One of the most renowned traits of the great Volozhiner rosh yeshivah, Rav Naftali Tzvi Yehudah Berlin zt”l, otherwise known by the acronym of his name, Netziv, was his intense diligence. Even as a teenager, he developed a reputation as a tremendous masmid. He studied Torah with great fervor, and it was this trait that enabled him to acquire universal renown. Still a boy, at the age of 11 he was sent to study at the famous Volozhin Yeshivah, where Reb Itzele Volozhiner zt”l, the Rosh HaYeshivah, took him as his son-in-law at the tender age of 13 years old. The Netziv came to live in Volozhin, and there he once again isolated himself in incessant study and made his nights into days of Torah study. Truly extraordinary stories are told concerning his diligence in study. For example, when he felt sleepy, he would put his feet in a bucket of cold water to continue studying.
Many years later, his great-grandson, Rav Yitzchak Z’ev HaLevi Soloveitchik zt”l, the Brisker Rav, would comment on his great-grandfather’s renowned diligence. He once picked up the sefer Ha’ameik Sh’eilah, written by his great-grandfather, and in a casual moment, asked some people: “Did you ever wonder why the Netziv always signed his name with the words: ‘k’nefesh he’amus b’avodah – like a soul who collapses under his work’? It is quite an unusual expression.” He asked this question and answered it at the same time, recounting a story told to him by his father, the great Rav Chaim Soloveitchik zt”l.
This story took place in a year following the Sh’mitah. The Netziv was a man who professed his love of Eretz Yisrael; and on Sukkos, he was careful to always recite a brachah on an esrog from the Holy Land. Year after year, he would follow this practice, and Rav Chaim (who was married to the Netziv’s granddaughter) would also recite a blessing on the same esrog. The year following Sh’mitah, the Netziv did not change his custom, and he recited a blessing on such an esrog. However, Rav Chaim had a doubt with regard to an esrog from Israel in the year following the Sh’mitah. The many laws involved with exporting produce from Israel and the fact that Rav Chaim, the progenitor of the famed “Brisker” methodology of Talmudic study, which included an overall stringency towards the fulfillment of mitzvos, precluded him from following his standard practice. As a result, he found another esrog upon which he said the blessing. Furthermore, he did not go to his grandfather, the Netziv, as he usually did every year, to recite the blessing on his esrog.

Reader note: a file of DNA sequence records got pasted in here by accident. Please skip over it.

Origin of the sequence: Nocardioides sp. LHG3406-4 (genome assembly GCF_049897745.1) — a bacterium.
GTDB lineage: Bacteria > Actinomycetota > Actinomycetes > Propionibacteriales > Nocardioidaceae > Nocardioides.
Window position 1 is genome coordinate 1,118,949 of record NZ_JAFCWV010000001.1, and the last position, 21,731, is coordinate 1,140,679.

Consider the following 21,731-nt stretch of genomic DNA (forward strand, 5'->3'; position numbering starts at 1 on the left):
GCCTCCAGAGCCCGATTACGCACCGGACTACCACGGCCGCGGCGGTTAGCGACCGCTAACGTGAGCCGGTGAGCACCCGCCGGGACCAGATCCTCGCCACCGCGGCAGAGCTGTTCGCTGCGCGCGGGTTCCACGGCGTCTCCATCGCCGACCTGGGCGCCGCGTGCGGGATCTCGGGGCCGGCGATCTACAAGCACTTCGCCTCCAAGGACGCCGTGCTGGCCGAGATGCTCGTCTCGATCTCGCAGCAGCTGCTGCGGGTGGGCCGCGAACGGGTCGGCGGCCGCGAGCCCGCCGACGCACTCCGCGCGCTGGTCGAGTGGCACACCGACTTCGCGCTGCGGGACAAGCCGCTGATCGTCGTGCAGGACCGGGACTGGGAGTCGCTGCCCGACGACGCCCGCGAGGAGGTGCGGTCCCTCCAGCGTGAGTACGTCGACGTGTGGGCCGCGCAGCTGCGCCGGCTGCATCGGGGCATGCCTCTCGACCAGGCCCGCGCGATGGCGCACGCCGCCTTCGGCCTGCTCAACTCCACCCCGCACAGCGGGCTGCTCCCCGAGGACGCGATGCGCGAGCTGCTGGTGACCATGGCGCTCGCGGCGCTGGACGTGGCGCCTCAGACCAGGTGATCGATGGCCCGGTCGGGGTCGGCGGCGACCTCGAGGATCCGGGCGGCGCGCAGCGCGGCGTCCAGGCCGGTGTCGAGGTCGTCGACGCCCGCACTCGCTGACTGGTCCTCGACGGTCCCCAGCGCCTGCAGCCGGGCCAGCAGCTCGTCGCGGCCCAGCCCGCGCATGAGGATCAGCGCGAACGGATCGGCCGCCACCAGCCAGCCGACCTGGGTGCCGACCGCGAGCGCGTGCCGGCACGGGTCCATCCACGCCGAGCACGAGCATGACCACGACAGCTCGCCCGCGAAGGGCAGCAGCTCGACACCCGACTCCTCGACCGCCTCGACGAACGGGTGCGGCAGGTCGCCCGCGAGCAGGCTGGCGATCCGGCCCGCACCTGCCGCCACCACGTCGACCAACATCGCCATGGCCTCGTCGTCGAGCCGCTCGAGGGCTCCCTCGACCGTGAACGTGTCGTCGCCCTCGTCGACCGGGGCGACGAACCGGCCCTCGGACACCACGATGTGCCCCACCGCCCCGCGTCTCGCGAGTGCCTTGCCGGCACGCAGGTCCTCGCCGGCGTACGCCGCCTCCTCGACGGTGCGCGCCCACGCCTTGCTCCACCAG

On the first day of Yom Tov, immediately after prayers, Rav Chaim walked to the home of the Netziv to wish him a good Yom Tov. As soon as he entered, the Netziv said to him, “I know why you didn’t come to recite the blessing on my esrog. It’s because of a halachic doubt that you have. But listen here: G-d willing, I will show you that even according to your opinion, there is no problem.” Rav Chaim replied, “I realize that this is the Zeide’s (grandfather’s) opinion, but it seems to me that a doubt still exists.” They spoke for a few more minutes. Then, they said their goodbyes, and Rav Chaim departed.
At three o’clock in the morning, the shamash came knocking at Rav Chaim’s door to tell him that the Zeide wanted to see him. Afraid that something had happened to the Netziv, who was extremely old at the time, Rav Chaim woke up all his children, and everyone rushed to see the Netziv. As they approached his sukkah, they saw a light coming from inside and, on the table, they saw a great pile of s’farim that reached up to the s’chach on the roof. The Netziv was pouring over these books, leafing through them and consulting one after another. Everyone calmed down at that point, for it was clear that there was nothing to worry about.
Rav Chaim sent his children home, and he entered the sukkah. The Netziv immediately said to him, “I called you here to show you that even according to your opinion, there is no problem in reciting a blessing on my esrog in the year following the Sh’mitah.” Rav Chaim excused himself and said, “Please forgive me, Zeide, but first I would like to say the blessing on the Torah, and then I can discuss it.”
The Netziv was stunned. “What? Is this what I’ve merited in my old age? That my grandson has not yet said the blessing on the Torah at three in the morning?” He clasped his hands together and let out a giant sigh. “Vey iz mir (Woe is me) that at three in the morning, you have not yet said the blessing on the Torah because you were still sleeping!” Rav Chaim recounted that the sigh of the Netziv shook him so greatly that he had nothing to say in response. He turned back and went home.
“Now we can fully understand,” concluded the Rav of Brisk, “why the Netziv signed his name: ‘Like a soul who collapses under his work.’”